20th Indian Brigade

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For the replacement brigade in India in the First World War, see Garhwal Brigade.
For the Second World War formation, see 20th Indian Infantry Brigade.
Garhwal Brigade
20th (Garhwal) Brigade
20th Indian Brigade
Active 26 November 1902 – 1920
Country  British India
Allegiance British Crown
Branch  British Indian Army
Type Infantry
Size Brigade
Part of 7th (Meerut) Division
10th Indian Division
Independent
Peacetime HQ Lansdowne
Engagements

First World War

Western Front
Battle of La Bassée
Battle of Neuve Chapelle
Battle of Aubers
Battle of Festubert
Battle of Loos
Sinai and Palestine Campaign
Second Transjordan attack
Third Transjordan attack
Second Battle of Amman
Commanders
Notable
commanders
Maj.-Gen. C.L. Woollcombe
Maj.-Gen. H.D’U. Keary
Br.-Gen. C.G. Blackader

The Garhwal Brigade was an infantry brigade of the British Indian Army formed in 1902 as a result of the Kitchener Reforms. It was mobilized as 20th (Garhwal) Brigade at the outbreak of the First World War as part of the 7th (Meerut) Division and departed for France. It served on the Western Front until November 1915. It then moved to Egypt where it joined the 10th Indian Division, by now designated as 20th Indian Brigade.[a] It left the division in March 1916 and thereafter served as an independent brigade in the Sinai and Palestine Campaign. It was broken up in 1920.

History[edit]

The Kitchener Reforms, carried out during Lord Kitchener's tenure as Commander-in-Chief, India (1902–09), completed the unification of the three former Presidency armies, the Punjab Frontier Force, the Hyderabad Contingent and other local forces into one Indian Army. Kitchener identified the Indian Army's main task as the defence of the North-West Frontier against foreign aggression (particularly Russian expansion into Afghanistan) with internal security relegated to a secondary role. The Army was organized into divisions and brigades that would act as field formations but also included internal security troops.[5]

The Garhwal Brigade was formed in November 1902[b] as a result of the Kitchener Reforms. The brigade formed part of the 7th (Meerut) Division.[6]

Western Front[edit]

At the outbreak of the First World War, the Garhwal Brigade was still part of the 7th (Meerut) Division. It was mobilized with the division in August 1914 as the 20th (Garhwal) Brigade and sailed from Bombay on 20 September for the Western Front. It arrived in Marseilles on 12 – 14 October and moved up to the Front, entering the line on the night of 30/31 October – taking part in the Battle of La Bassée (10 October – 2 November). While in France, the brigade was known by its geographical rather than numerical designation so as to avoid confusion with the British 20th Brigade also serving on the Western Front at the same time. The brigade served with the division as part of the Indian Corps on the Western Front until the end of 1915.[7]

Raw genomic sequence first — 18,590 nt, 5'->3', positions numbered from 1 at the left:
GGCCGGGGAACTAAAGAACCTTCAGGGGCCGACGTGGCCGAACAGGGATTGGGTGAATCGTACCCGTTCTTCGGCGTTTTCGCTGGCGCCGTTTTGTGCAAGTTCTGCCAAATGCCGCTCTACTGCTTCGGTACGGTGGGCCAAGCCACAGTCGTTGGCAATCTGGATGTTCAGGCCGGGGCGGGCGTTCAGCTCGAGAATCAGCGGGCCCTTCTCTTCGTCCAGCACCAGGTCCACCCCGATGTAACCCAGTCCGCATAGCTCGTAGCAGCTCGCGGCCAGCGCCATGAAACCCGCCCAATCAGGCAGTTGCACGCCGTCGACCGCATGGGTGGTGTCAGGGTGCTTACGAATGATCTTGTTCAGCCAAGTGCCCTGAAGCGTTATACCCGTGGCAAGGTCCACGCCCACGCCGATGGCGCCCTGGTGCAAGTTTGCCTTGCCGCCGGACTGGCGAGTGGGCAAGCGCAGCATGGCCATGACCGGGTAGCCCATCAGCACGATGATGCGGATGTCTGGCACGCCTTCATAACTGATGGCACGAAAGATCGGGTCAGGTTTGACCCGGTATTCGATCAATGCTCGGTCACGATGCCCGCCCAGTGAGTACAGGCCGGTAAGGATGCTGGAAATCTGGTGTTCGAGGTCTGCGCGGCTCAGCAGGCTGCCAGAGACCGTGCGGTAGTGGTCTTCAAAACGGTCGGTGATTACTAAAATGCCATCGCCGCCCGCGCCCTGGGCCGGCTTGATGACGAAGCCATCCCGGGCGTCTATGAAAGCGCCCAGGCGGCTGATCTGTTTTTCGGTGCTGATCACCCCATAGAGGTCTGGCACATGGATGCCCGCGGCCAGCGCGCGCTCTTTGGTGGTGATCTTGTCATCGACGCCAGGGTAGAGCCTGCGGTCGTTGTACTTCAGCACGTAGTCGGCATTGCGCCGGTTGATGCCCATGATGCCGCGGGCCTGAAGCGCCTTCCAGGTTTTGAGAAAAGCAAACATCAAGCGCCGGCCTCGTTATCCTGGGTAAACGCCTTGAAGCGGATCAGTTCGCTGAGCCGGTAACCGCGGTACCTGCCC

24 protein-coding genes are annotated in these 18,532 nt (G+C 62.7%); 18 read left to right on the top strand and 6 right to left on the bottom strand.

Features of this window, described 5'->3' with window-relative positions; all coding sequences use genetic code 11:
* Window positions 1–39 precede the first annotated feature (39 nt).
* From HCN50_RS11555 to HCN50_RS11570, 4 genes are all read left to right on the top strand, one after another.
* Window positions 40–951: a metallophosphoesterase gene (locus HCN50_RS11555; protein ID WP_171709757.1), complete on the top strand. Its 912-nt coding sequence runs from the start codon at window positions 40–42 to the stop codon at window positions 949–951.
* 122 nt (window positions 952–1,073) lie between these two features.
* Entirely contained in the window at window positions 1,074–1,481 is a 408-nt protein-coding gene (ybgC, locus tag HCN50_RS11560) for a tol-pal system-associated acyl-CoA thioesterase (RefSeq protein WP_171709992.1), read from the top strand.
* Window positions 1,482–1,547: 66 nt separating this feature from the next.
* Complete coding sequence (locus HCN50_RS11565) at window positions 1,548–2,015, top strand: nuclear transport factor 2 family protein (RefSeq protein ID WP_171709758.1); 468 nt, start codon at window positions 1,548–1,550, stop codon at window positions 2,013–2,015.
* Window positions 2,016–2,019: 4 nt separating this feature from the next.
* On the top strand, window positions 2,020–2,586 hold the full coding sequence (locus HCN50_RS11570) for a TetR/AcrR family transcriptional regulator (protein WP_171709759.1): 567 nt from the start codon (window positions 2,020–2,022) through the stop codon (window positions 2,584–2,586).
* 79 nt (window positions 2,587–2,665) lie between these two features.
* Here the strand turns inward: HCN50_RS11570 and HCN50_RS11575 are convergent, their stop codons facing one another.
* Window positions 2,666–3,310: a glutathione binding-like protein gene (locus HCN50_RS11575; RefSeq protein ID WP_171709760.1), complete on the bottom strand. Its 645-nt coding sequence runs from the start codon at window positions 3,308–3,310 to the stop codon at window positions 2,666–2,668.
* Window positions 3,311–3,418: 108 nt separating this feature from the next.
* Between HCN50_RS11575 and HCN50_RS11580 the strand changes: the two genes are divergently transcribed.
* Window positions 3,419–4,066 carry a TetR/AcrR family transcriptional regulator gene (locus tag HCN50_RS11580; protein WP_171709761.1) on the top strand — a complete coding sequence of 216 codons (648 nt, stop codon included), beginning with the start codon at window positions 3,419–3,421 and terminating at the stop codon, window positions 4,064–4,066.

For the rest of 1914, the brigade took part in the Defence of Festubert (23 – 24 November) and the Defence of Givenchy (20 – 21 December).[7] In the former, Naik Darwan Singh Negi of the 1st Battalion, 39th Garhwal Rifles won the Victoria Cross (VC), the highest and most prestigious award for gallantry in the face of the enemy that can be awarded to British and Commonwealth forces. Indian troops only became eligible for the award in 1911. His award was gazetted[8] on the same date as that of Sepoy Khudadad Khan, the first Indian VC winner.[5]

In 1915, the brigade took part in the Battle of Neuve Chapelle (10 – 13 March)[7] where another two VCs were won: Rifleman Gobar Singh Negi (posthumous) of the 2nd Battalion, 39th Garhwal Rifles, and Private William Buckingham of the 2nd Battalion, Leicestershire Regiment.[9] The brigade then took part in the battles of Aubers (9 May), Festubert (15 – 25 May) and Loos (25 September – 8 October)[7] where Rifleman Kulbir Thapa of the 2nd Battalion, 3rd Queen Alexandra's Own Gurkha Rifles won the brigade's fourth VC.[10]

The losses suffered by the Indian Corps could not be adequately replaced as the reserve and replacement system essentially broke down. Consequently, on 31 October 1915 orders were received to transfer the 3rd (Lahore) and 7th (Meerut) Divisions to Mesopotamia. The last elements were relieved by 9 November and departed for Egypt en route to Mesopotamia.[7] While in Egypt, the brigade left 7th (Meerut) Division in December 1915 and was replaced by 28th Indian Brigade.[11]

Egypt and Palestine[edit]